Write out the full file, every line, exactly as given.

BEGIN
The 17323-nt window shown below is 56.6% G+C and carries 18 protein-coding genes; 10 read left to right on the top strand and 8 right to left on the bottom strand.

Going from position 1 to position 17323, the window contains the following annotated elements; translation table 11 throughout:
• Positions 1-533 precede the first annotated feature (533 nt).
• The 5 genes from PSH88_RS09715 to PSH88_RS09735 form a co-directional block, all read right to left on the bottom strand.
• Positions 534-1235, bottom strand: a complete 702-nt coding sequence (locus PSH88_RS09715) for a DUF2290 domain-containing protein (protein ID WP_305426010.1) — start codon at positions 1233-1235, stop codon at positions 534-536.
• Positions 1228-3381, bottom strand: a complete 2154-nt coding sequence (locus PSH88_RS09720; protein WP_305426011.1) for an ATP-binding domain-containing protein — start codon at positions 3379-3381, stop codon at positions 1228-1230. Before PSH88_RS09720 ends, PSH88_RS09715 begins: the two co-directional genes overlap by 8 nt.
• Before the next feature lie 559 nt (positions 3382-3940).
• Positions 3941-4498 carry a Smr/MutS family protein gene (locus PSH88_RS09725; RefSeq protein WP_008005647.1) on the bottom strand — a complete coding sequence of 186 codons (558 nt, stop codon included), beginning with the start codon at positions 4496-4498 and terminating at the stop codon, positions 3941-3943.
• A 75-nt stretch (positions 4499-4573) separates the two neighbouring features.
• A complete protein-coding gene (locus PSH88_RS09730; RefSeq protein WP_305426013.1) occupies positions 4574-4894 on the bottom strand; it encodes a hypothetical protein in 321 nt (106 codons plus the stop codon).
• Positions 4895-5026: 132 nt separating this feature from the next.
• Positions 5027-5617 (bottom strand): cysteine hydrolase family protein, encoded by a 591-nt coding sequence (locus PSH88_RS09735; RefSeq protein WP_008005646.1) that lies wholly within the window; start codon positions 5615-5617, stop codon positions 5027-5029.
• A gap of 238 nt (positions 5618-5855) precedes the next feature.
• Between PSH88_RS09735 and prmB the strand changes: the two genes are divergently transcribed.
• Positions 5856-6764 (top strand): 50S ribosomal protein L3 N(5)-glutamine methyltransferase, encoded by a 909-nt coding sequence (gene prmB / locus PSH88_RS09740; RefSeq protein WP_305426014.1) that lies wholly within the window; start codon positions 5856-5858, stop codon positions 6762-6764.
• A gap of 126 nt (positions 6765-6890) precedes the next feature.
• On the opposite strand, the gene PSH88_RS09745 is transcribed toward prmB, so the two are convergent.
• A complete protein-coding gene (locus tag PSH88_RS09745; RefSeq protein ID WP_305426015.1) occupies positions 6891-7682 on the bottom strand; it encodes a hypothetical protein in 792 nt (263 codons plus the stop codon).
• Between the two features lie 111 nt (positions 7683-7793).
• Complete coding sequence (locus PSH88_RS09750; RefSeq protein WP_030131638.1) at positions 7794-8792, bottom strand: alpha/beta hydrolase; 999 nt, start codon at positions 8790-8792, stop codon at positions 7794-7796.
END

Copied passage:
The 17323-nt window shown below is 56.6% G+C and carries 18 protein-coding genes; 10 read left to right on the top strand and 8 right to left on the bottom strand.

Going from position 1 to position 17323, the window contains the following annotated elements; translation table 11 throughout:
• Positions 1-533 precede the first annotated feature (533 nt).
• The 5 genes from PSH88_RS09715 to PSH88_RS09735 form a co-directional block, all read right to left on the bottom strand.
• Positions 534-1235, bottom strand: a complete 702-nt coding sequence (locus PSH88_RS09715) for a DUF2290 domain-containing protein (protein ID WP_305426010.1) — start codon at positions 1233-1235, stop codon at positions 534-536.
• Positions 1228-3381, bottom strand: a complete 2154-nt coding sequence (locus PSH88_RS09720; protein WP_305426011.1) for an ATP-binding domain-containing protein — start codon at positions 3379-3381, stop codon at positions 1228-1230. Before PSH88_RS09720 ends, PSH88_RS09715 begins: the two co-directional genes overlap by 8 nt.
• Before the next feature lie 559 nt (positions 3382-3940).
• Positions 3941-4498 carry a Smr/MutS family protein gene (locus PSH88_RS09725; RefSeq protein WP_008005647.1) on the bottom strand — a complete coding sequence of 186 codons (558 nt, stop codon included), beginning with the start codon at positions 4496-4498 and terminating at the stop codon, positions 3941-3943.
• A 75-nt stretch (positions 4499-4573) separates the two neighbouring features.
• A complete protein-coding gene (locus PSH88_RS09730; RefSeq protein WP_305426013.1) occupies positions 4574-4894 on the bottom strand; it encodes a hypothetical protein in 321 nt (106 codons plus the stop codon).
• Positions 4895-5026: 132 nt separating this feature from the next.
• Positions 5027-5617 (bottom strand): cysteine hydrolase family protein, encoded by a 591-nt coding sequence (locus PSH88_RS09735; RefSeq protein WP_008005646.1) that lies wholly within the window; start codon positions 5615-5617, stop codon positions 5027-5029.
• A gap of 238 nt (positions 5618-5855) precedes the next feature.
• Between PSH88_RS09735 and prmB the strand changes: the two genes are divergently transcribed.
• Positions 5856-6764 (top strand): 50S ribosomal protein L3 N(5)-glutamine methyltransferase, encoded by a 909-nt coding sequence (gene prmB / locus PSH88_RS09740; RefSeq protein WP_305426014.1) that lies wholly within the window; start codon positions 5856-5858, stop codon positions 6762-6764.
• A gap of 126 nt (positions 6765-6890) precedes the next feature.
• On the opposite strand, the gene PSH88_RS09745 is transcribed toward prmB, so the two are convergent.
• A complete protein-coding gene (locus tag PSH88_RS09745; RefSeq protein ID WP_305426015.1) occupies positions 6891-7682 on the bottom strand; it encodes a hypothetical protein in 792 nt (263 codons plus the stop codon).
• Between the two features lie 111 nt (positions 7683-7793).
• Complete coding sequence (locus PSH88_RS09750; RefSeq protein WP_030131638.1) at positions 7794-8792, bottom strand: alpha/beta hydrolase; 999 nt, start codon at positions 8790-8792, stop codon at positions 7794-7796.